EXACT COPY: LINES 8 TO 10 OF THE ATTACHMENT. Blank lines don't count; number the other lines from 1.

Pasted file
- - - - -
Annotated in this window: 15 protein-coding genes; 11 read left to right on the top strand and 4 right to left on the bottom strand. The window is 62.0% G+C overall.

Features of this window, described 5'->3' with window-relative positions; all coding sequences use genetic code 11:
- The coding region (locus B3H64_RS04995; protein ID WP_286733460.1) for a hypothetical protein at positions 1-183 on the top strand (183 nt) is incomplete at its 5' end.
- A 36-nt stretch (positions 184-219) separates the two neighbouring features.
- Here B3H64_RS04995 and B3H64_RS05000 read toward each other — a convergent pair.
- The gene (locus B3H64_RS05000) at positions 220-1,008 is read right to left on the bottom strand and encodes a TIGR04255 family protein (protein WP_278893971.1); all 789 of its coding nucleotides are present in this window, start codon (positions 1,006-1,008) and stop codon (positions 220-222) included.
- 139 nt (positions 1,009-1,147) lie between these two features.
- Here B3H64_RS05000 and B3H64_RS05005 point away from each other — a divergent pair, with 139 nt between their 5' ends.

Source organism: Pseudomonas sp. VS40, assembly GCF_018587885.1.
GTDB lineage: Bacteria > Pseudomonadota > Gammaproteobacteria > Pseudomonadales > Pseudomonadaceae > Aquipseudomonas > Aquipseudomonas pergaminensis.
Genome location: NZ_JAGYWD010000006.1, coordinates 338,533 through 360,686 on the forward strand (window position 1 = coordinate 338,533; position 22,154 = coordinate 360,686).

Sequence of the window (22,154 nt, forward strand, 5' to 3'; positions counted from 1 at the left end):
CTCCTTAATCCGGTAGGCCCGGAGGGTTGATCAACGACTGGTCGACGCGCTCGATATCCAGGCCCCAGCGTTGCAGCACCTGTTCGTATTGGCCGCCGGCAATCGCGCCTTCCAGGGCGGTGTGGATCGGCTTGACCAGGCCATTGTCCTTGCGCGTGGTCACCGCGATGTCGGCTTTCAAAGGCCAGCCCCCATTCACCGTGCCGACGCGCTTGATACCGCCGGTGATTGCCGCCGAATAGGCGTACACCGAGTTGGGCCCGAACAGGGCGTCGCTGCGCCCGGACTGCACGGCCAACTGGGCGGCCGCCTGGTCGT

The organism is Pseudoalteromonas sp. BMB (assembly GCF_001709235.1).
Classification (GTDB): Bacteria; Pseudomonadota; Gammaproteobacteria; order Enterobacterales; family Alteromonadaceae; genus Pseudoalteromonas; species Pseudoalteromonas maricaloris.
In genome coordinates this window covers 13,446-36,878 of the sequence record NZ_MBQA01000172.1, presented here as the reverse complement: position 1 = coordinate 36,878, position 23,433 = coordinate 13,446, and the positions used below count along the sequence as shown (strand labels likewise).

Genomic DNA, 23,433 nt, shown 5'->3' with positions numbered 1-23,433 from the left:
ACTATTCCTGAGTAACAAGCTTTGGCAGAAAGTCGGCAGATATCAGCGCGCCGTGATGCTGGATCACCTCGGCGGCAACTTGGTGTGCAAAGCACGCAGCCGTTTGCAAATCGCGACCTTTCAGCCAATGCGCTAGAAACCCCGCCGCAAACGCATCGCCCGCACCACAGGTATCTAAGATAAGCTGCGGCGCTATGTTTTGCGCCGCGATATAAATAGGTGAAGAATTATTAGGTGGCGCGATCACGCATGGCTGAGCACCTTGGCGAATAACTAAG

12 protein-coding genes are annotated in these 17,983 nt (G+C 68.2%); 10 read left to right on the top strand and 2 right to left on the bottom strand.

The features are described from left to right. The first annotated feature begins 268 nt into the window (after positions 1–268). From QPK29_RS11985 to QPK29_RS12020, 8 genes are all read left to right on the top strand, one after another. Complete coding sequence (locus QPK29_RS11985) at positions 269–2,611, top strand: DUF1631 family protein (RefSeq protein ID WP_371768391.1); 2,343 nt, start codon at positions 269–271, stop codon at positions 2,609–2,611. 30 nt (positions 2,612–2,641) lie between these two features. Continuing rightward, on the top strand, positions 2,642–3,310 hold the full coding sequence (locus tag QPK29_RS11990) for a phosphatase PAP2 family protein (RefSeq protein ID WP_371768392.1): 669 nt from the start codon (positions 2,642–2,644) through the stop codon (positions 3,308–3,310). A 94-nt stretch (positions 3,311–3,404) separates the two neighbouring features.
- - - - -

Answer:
- Here B3H64_RS05000 and B3H64_RS05005 point away from each other — a divergent pair, with 139 nt between their 5' ends.

Source organism: Pseudomonas sp. VS40, assembly GCF_018587885.1.
GTDB lineage: Bacteria > Pseudomonadota > Gammaproteobacteria > Pseudomonadales > Pseudomonadaceae > Aquipseudomonas > Aquipseudomonas pergaminensis.